Eurogamer says that Ueda has parted ways with Sony. Supposedly, this doesn't affect TLG's development, which Ueda will reportedly finish working on as a freelancer.
December 5—TLG is, indeed, marching on
A tweet reveals that Ueda and co. are still hard at work, regardless of their leader's current relationship with Sony.
December 7—There goes another one
Last Guardian executive producer Yoshifusa Hayama throws in the towel and leaves Project ICO.
December 13—Officially separated
Sony finally confirms to Gamasutra that Ueda has left the company—adding that Ueda is contractually obligated—and willing—to finish work on The Last Guardian.
December 22—Cancelled? No.
A mistake on GameStop's part causes panic amongst the already nervous TLG pre-order crowd.
February 14—Making a game is hard—especially when it's TLG
Yoshida: "The team's always been making progress, but there are lots of difficulties."
Head of Worldwide Development for Sony, Shuhei Yoshida, says that while there are hurdles to overcome, The Last Guardian will absolutely see the light of day.
February 21—Team ICO calls for aid... and Santa Monica will answer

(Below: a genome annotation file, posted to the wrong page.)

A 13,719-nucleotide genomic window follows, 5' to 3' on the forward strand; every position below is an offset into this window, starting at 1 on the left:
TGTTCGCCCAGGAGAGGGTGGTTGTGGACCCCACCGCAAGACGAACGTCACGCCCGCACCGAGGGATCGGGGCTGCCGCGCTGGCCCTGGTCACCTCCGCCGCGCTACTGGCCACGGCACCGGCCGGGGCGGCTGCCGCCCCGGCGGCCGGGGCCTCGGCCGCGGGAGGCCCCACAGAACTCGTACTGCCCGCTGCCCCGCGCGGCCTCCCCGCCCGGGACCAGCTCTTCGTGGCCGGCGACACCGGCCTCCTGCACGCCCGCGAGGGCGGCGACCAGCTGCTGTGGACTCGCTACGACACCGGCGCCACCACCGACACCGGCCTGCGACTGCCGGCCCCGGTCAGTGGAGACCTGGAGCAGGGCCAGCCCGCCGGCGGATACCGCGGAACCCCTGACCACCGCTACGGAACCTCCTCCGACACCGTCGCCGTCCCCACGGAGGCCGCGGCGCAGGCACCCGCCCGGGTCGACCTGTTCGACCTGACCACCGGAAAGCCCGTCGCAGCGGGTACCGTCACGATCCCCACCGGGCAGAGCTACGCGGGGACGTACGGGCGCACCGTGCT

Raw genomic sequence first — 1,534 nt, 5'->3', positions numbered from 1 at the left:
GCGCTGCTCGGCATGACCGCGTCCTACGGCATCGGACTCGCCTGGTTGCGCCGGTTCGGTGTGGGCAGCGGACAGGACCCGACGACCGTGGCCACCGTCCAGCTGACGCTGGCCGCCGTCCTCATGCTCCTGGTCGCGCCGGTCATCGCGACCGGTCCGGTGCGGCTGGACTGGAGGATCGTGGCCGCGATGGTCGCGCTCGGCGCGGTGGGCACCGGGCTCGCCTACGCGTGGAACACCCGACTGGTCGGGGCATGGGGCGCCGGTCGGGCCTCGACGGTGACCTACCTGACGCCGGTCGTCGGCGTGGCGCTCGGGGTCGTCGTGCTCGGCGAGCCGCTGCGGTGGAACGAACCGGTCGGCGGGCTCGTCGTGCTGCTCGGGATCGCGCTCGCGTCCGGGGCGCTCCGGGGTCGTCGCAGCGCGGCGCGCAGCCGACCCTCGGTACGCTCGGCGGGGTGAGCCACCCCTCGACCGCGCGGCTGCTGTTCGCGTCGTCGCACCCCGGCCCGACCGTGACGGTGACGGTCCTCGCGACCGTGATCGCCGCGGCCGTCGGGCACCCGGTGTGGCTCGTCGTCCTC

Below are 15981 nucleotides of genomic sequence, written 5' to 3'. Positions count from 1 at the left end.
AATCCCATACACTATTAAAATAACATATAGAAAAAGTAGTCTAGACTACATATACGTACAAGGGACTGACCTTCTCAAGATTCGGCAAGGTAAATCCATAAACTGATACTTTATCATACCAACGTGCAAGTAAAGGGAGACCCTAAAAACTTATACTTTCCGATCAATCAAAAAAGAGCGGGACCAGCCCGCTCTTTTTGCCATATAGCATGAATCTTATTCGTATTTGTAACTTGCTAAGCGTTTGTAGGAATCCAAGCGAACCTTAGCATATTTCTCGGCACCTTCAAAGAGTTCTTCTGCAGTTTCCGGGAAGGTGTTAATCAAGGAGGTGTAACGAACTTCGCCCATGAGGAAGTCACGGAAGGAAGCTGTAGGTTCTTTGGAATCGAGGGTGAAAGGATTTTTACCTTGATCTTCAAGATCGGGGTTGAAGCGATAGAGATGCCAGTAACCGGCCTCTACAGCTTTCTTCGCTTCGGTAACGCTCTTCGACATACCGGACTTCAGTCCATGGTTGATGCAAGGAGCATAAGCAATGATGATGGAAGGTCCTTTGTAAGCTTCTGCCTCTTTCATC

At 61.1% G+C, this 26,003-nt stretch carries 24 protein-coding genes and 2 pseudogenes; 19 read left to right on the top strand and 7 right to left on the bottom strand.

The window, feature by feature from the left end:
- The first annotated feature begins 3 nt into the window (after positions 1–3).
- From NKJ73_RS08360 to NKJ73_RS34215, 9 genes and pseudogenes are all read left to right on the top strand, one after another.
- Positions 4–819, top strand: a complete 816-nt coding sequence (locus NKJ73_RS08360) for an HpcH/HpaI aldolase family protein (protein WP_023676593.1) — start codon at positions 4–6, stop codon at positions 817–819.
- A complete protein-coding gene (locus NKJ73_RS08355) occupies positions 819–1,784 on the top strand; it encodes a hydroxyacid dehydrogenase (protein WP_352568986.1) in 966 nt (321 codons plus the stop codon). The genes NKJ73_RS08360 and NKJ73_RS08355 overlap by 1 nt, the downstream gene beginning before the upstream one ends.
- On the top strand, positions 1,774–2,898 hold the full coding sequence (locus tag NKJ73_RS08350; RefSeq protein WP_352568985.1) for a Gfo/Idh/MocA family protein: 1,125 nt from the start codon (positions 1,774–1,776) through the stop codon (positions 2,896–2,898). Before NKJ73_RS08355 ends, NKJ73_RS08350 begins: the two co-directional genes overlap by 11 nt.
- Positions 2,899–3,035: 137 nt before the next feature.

Sony tells Wired that Ueda and co. have enlisted the support of several studios scattered around Europe and North America, including the folks behind God of War, Sony Santa Monica, to help finish TLG.
June 5—Nothing at E3. Where is it?
We express our disappointment over TLG's absence from E3 2012.
June 6—It's coming When It's Done™
Rohde: "Gamers are first. And the experience that we provide is first. And that's why we're going to talk about that game when we're ready to talk about it."
Sony's VP of Product Development Scott Rohde tells GameSpot that they refuse to reveal anything until everything's absolutely perfect and ready.
June 20—Everything's better with dubstep
Or maybe not. In any case, Michael McWhertor brings us this gem of a trailer re-imagining.
June 21—Ueda reassures everyone, sort of
Ueda: "I can't really comment on the details."